In a Nutshell: Issue 112


The transition to net zero carbon emissions is expected to create new types of ‘green jobs’. This paper finds that these jobs are likely to offer high quality work for those that land them, but targeted recruitment will be needed to ensure that some groups aren’t under-represented.

Type of green job Description % of UK jobs in 2019
Green new and emerging (GNE): Wind energy engineers or solar photovoltaic installers, for whom all tasks are ‘green’. 5%
Green enhanced skills (GES): Jobs with altered tasks, skills and knowledge requirements. Example a construction labourer who would need to apply weather stripping to reduce energy loss. 7%
Green increased demand (GID): Existing jobs with higher demand. Such jobs are considered indirectly green because they support green economic activity but do not involve any green tasks. Examples: chemists, materials scientists, industrial production managers. 5%

Using a broader definition, it finds that around 17% of jobs in the UK can be considered green. This is much higher than previous estimates.


What industries are green jobs in?

The research finds large numbers of green jobs in energy and water, construction, and manufacturing. Hotels and restaurants have low numbers of green jobs.

The mix of green jobs across industries also affects where these jobs are geographically. The distribution of green jobs depends on the type of green job according to the classification above:

  • Enhanced skills jobs are more prevalent across Wales, the Midlands and the South East.
  • New and emerging jobs have some concentration in the South of England.
  • Increased demand jobs stretch from the Midlands to Northern England, and Northern Ireland.


Are green jobs good jobs?

In a word, yes. People in new and emerging jobs are particularly likely to be educated to a higher level and be on permanent contracts. For the UK, the research finds that greener jobs tend to pay higher wages, and are less likely to be automated. However jobs in the ‘indirectly green’ category tend to be similar to nongreen jobs in terms of skills, pay, and likelihood of automation.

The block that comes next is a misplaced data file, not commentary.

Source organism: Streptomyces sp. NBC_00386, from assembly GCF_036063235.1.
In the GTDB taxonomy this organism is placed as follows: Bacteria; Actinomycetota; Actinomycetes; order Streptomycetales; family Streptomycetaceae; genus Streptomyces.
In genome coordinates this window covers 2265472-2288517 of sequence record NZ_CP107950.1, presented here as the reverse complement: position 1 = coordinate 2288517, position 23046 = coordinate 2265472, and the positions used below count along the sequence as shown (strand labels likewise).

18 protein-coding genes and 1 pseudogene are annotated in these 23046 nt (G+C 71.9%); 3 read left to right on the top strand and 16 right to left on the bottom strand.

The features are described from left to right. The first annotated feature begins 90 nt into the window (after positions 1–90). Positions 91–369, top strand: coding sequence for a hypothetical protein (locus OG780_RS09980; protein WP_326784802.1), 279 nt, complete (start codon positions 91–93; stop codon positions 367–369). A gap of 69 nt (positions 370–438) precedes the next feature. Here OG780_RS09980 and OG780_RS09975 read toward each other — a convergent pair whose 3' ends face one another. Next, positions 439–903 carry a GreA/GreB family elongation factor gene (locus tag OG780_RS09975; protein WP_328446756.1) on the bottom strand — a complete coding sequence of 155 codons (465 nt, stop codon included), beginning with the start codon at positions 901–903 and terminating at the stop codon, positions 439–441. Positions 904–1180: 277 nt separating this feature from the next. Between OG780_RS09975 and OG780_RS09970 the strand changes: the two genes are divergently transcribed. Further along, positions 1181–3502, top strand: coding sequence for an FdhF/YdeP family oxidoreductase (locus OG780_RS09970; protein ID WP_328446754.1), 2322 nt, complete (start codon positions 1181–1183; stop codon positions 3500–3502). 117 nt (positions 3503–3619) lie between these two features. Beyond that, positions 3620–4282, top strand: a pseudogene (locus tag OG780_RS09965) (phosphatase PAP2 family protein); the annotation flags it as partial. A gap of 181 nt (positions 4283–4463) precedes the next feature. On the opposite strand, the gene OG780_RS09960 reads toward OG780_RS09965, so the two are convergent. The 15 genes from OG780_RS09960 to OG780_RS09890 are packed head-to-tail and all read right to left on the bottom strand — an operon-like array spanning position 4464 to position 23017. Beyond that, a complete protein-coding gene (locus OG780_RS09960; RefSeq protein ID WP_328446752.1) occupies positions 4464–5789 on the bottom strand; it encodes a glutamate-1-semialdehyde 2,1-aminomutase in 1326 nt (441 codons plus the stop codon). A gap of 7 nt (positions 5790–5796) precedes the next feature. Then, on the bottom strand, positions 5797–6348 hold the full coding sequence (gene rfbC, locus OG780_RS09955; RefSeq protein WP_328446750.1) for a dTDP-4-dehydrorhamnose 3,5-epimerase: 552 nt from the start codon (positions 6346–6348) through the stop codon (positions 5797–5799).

Does everyone have access to these jobs?

Unfortunately, not. The research finds that women and young people are underrepresented in these jobs. The authors of the report think this underrepresentation needs addressing. They suggest targeted recruitment policies or information campaigns will be needed for specific sectors, locations or demographic groups.


What next?

We are going to see more research on the transition to net zero and the increase in green jobs. This research makes us think wider about what green jobs are and suggests that the transition to net zero will affect a much wider range of industries and occupations than we previously considered.


Read the full article.

Jon Boys

Reviewed by:

Jon Boys, Labour Market Economist

Jon joined the CIPD in January 2019 as an Economist. He is an experienced labour market analyst with expertise in pay and conditions, education and skills, and productivity.

Jon primarily uses quantitative techniques to uncover insights in labour market data, both publicly available and generated through in house surveying. Jon regularly contributes commentary and analysis of economic issues on the world of work to online, print and TV media. Recent work includes the creation of an international ranking of work quality, analysis of firm level gender pay gap reporting data, and an ongoing programme of work looking at the changing age profile of the UK workforce. 

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